By The Denver Post
We can't say we're shocked that two days of hearings at the Colorado Oil and Gas Conservation Commission in December failed to resolve debates over groundwater testing around drilling sites and the appropriate buffer zones between drilling and occupied structures.
Still, we were disappointed that more progress toward consensus wasn't in evidence, especially around groundwater testing.
The issue of drilling setbacks in populated areas was always going to be sticky because people simply don't agree on how close energy development should be allowed to their homes. And that's especially true given the widespread use of hydraulic fracturing, about which opinion tends to be passionate.
So perhaps it's not surprising that various interest groups remain far apart, much as we'd like to see a consensus emerge.
By contrast, a solution that protects Coloradans' health and safety from contaminated groundwater shouldn't be nearly as difficult and yet agreement has been elusive on that issue as well.
But why? After all, every major stakeholder in the rule-making discussion supports the idea of Colorado enacting the nation's first mandate for testing water wells around new drilling sites both before and after operations. The key disagreements are over how many water sources to test, which ones and how (or if) to allow exceptions to the rules.
There isn't only one acceptable answer to these questions. If that were the case, the debate would have concluded long ago. Instead, a range of possible solutions exists that would probably achieve regulators' goals. It's the commission's task to settle on one that is justified by the evidence as well as acceptable to a broad swath of Coloradans.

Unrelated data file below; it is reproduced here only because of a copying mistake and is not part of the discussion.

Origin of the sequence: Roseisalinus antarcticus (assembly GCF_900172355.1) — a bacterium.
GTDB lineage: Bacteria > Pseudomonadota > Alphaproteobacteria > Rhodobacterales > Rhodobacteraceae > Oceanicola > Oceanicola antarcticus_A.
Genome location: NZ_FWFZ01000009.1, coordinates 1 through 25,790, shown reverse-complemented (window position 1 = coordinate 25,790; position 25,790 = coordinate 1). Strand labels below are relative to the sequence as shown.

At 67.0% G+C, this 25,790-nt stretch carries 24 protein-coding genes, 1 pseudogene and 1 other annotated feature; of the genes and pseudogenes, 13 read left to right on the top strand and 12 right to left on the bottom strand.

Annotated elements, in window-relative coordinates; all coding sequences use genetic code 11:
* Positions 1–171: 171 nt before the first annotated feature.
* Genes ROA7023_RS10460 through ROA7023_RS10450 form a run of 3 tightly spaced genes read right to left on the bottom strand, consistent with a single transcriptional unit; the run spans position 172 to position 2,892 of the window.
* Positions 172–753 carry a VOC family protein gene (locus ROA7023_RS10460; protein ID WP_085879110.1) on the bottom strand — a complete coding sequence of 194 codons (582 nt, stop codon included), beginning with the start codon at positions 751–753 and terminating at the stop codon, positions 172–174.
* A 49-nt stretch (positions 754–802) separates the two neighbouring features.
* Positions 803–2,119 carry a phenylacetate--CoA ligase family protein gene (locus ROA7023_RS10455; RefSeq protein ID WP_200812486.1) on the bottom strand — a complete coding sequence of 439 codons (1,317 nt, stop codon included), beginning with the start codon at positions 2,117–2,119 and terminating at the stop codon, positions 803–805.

We've said from the beginning that all sides should be prepared to concede ground on both groundwater testing and setbacks in the interest of reassuring the public. Public safety is paramount, but the industry's contribution to Colorado's economic welfare and our nation's energy supply is critical, too.
And industry has hardly been passive. For example, the Colorado Oil and Gas Association recently filed suit against Longmont in an attempt to overturn its voter-approved ban on fracking within city limits.
If state rules don't go far enough to meet public concerns, of course, the legislature could step in and impose a testing program that leaves even fewer parties satisfied.
Sen. Morgan Carroll, D-Aurora, has reportedly filed a bill outlawing new wells within 2,000 feet of homes and schools absent permission by local government. Even most environmental advocates haven't demanded that big a setback.
Before the debate is over, Gov. John Hickenlooper may have to exert his influence at least behind the scenes to steer this process toward a reasonable conclusion.